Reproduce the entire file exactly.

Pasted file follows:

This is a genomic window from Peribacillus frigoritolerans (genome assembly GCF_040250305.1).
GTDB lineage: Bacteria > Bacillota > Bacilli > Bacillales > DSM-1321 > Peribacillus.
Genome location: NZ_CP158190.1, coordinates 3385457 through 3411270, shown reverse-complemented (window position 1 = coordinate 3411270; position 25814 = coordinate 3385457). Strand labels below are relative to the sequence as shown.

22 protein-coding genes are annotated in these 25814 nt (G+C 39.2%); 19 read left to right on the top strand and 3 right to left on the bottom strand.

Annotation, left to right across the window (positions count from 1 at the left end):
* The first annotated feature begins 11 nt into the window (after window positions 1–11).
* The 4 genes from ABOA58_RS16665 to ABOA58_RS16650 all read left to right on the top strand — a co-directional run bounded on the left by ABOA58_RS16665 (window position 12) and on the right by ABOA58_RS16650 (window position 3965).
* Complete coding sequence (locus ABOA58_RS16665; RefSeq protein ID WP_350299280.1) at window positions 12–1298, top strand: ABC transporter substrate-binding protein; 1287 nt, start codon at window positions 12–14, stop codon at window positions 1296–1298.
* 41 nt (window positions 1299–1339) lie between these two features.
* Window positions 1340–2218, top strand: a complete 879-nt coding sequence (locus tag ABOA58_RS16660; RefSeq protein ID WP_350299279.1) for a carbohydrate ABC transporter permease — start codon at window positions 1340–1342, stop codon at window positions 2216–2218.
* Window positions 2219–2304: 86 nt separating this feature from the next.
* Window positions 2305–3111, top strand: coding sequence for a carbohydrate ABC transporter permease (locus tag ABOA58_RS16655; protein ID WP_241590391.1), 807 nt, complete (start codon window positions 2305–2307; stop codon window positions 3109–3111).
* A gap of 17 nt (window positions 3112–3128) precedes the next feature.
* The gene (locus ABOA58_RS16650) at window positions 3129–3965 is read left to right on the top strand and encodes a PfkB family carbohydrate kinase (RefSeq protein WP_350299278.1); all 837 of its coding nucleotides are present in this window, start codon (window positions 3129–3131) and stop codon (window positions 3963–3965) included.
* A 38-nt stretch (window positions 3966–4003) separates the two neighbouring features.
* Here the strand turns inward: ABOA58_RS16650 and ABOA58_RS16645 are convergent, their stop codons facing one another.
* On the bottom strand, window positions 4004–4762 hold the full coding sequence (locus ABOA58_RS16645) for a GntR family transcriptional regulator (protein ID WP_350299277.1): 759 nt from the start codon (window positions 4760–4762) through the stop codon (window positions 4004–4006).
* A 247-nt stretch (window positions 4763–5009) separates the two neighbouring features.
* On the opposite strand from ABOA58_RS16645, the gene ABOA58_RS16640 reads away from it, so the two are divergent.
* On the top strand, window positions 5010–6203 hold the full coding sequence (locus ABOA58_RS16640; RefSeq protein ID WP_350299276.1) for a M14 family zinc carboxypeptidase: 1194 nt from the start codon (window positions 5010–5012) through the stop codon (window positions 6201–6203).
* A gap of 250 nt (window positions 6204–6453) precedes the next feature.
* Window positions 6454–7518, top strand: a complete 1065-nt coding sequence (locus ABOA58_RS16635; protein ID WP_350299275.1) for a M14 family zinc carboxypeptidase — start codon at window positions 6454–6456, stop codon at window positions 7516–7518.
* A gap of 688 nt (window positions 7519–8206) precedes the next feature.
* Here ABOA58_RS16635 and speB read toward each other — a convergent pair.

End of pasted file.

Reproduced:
This is a genomic window from Peribacillus frigoritolerans (genome assembly GCF_040250305.1).
GTDB lineage: Bacteria > Bacillota > Bacilli > Bacillales > DSM-1321 > Peribacillus.
Genome location: NZ_CP158190.1, coordinates 3385457 through 3411270, shown reverse-complemented (window position 1 = coordinate 3411270; position 25814 = coordinate 3385457). Strand labels below are relative to the sequence as shown.

22 protein-coding genes are annotated in these 25814 nt (G+C 39.2%); 19 read left to right on the top strand and 3 right to left on the bottom strand.

Annotation, left to right across the window (positions count from 1 at the left end):
* The first annotated feature begins 11 nt into the window (after window positions 1–11).
* The 4 genes from ABOA58_RS16665 to ABOA58_RS16650 all read left to right on the top strand — a co-directional run bounded on the left by ABOA58_RS16665 (window position 12) and on the right by ABOA58_RS16650 (window position 3965).
* Complete coding sequence (locus ABOA58_RS16665; RefSeq protein ID WP_350299280.1) at window positions 12–1298, top strand: ABC transporter substrate-binding protein; 1287 nt, start codon at window positions 12–14, stop codon at window positions 1296–1298.
* 41 nt (window positions 1299–1339) lie between these two features.
* Window positions 1340–2218, top strand: a complete 879-nt coding sequence (locus tag ABOA58_RS16660; RefSeq protein ID WP_350299279.1) for a carbohydrate ABC transporter permease — start codon at window positions 1340–1342, stop codon at window positions 2216–2218.
* Window positions 2219–2304: 86 nt separating this feature from the next.
* Window positions 2305–3111, top strand: coding sequence for a carbohydrate ABC transporter permease (locus tag ABOA58_RS16655; protein ID WP_241590391.1), 807 nt, complete (start codon window positions 2305–2307; stop codon window positions 3109–3111).
* A gap of 17 nt (window positions 3112–3128) precedes the next feature.
* The gene (locus ABOA58_RS16650) at window positions 3129–3965 is read left to right on the top strand and encodes a PfkB family carbohydrate kinase (RefSeq protein WP_350299278.1); all 837 of its coding nucleotides are present in this window, start codon (window positions 3129–3131) and stop codon (window positions 3963–3965) included.
* A 38-nt stretch (window positions 3966–4003) separates the two neighbouring features.
* Here the strand turns inward: ABOA58_RS16650 and ABOA58_RS16645 are convergent, their stop codons facing one another.
* On the bottom strand, window positions 4004–4762 hold the full coding sequence (locus ABOA58_RS16645) for a GntR family transcriptional regulator (protein ID WP_350299277.1): 759 nt from the start codon (window positions 4760–4762) through the stop codon (window positions 4004–4006).
* A 247-nt stretch (window positions 4763–5009) separates the two neighbouring features.
* On the opposite strand from ABOA58_RS16645, the gene ABOA58_RS16640 reads away from it, so the two are divergent.
* On the top strand, window positions 5010–6203 hold the full coding sequence (locus ABOA58_RS16640; RefSeq protein ID WP_350299276.1) for a M14 family zinc carboxypeptidase: 1194 nt from the start codon (window positions 5010–5012) through the stop codon (window positions 6201–6203).
* A gap of 250 nt (window positions 6204–6453) precedes the next feature.
* Window positions 6454–7518, top strand: a complete 1065-nt coding sequence (locus ABOA58_RS16635; protein ID WP_350299275.1) for a M14 family zinc carboxypeptidase — start codon at window positions 6454–6456, stop codon at window positions 7516–7518.
* A gap of 688 nt (window positions 7519–8206) precedes the next feature.
* Here ABOA58_RS16635 and speB read toward each other — a convergent pair.